Kate’s Television Musings: Life lessons from high school TV shows

By Kate Emswiler

This weekend I’m going to a high school graduation party and, naturally, it got me thinking about high school TV shows.  Of course I continue to watch shows about teens even though I graduated high school back when TLC’s “No Scrubs” was topping the charts.  And over all these years of watching high school shows, I’ve discovered some valuable life lessons straight from the mouths of awkward adolescents.  Without further pomp and circumstance, here they are:

Lesson #1 from “Buffy the Vampire Slayer”: Be a hero, even when you’d rather go to the mall

This is the first chapter heading in the book What Would Buffy Do?, in which author Jana Riess examines the many spiritual lessons to be learned from “Buffy the Vampire Slayer.”  In the beginning of the series, 16-year-old Buffy wants to resign as a Slayer, but she ultimately accepts her responsibility to others and continues fighting for the good of the world.  She sacrifices a good deal in order to do this, including ordinary teenage experiences like hanging out at the mall or having a “normal” boyfriend.  In addition to the importance of self-sacrifice, there are plenty of other messages to take away from the series, perhaps most obviously the idea that we need to battle demons straight-on — no running and hiding from the creeps and various undead.  We could do well to strive to be more like this particular teenage girl, heroic and fearless.

Lesson 2 from “Beverly Hills, 90210″: Money isn’t everything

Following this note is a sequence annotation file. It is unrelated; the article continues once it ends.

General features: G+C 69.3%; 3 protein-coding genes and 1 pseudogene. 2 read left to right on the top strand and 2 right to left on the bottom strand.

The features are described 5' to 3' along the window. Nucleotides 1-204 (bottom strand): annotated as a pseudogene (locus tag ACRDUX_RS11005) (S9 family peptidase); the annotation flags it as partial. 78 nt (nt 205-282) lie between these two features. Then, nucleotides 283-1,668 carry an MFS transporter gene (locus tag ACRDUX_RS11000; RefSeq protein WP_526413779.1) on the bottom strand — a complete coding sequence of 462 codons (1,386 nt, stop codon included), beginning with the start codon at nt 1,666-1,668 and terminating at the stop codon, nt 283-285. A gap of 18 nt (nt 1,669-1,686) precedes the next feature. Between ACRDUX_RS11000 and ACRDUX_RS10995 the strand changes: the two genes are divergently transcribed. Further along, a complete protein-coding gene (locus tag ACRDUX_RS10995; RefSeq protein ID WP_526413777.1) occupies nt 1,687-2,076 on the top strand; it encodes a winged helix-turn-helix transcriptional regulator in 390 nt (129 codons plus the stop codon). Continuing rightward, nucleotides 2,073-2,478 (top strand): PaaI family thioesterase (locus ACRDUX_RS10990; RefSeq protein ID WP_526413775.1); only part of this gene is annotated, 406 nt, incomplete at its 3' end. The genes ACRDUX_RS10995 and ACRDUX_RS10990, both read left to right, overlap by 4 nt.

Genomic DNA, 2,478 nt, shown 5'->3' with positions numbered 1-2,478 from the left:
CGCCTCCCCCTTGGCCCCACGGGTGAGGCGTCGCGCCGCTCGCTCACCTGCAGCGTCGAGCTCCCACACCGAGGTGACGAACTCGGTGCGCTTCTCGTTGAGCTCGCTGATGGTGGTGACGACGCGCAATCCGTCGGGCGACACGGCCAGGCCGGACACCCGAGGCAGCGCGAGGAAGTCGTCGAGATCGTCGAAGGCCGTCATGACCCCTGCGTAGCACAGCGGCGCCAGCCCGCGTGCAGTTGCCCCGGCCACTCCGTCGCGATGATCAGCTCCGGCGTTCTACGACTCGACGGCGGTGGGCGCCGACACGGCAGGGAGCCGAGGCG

In the first season of “Beverly Hills, 90210,” the wholesome Walsh family rolls into posh Beverly Hills and it seems like their wealthy neighbors and classmates have got it made:  flashy cars, the coolest outfits (featuring the latest in high-waisted denim couture) and money to burn.  But many of them are lacking when it comes to the things a teenager really needs:  supportive parents, self-worth, boundaries.  Families in the hottest zip code around put up an enviable facade, but the Walshes soon learn the truth:  There are some things that money just can’t buy.

See also: “Gossip Girl” and “The O.C.”

Lesson #3 from “Veronica Mars”: There are times when you just need your dad

One of the most poignant father-daughter relationships on TV, ever, is the one between Veronica Mars and her father.  Playful, sarcastic banter is just the surface of a loving relationship between private investigator Keith Mars and his willful, whip-smart kid who proves herself to be a tough and savvy private eye in her own right.  Keith is a protective father, but I love that he knows there’s only so much he can do to keep his daughter out of harm’s way, since Veronica will do as Veronica will do, no matter what anyone says.  But when it really matters, he’s there for her.  And it’s nice to see that even Veronica Mars needs her dad sometimes.

Lesson #4 from “Saved By The Bell”: When you sprain your ankle, find a way to keep on dancing.  

Remember when Lisa Turtle hurts her foot just before the big dance contest at The Max?  Her dance partner ditches her, but loyal Screech steps in and the two of them do a lively little number despite Lisa’s bandaged appendage.  Lisa Turtle wouldn’t let an injury stop her from dancing at the Max and we shouldn’t either.  Figuratively speaking, of course.

What’s the best lesson you’ve ever learned from a TV show set in the halls of high school?

Kate’s Television Musings is a column running on Kate-book.com every Friday at 10:30am. It is written by the television obsessed Kate Emswiler, who you should follow on Twitter.

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One thought on “Kate’s Television Musings: Life lessons from high school TV shows

  1. Bob Huntzinger says:

    Television programming started out as transferred radio variety shows to television. Shows such as Texaco Star Theater got their start on radio and was one of the first US television hits in the late 1940s.`

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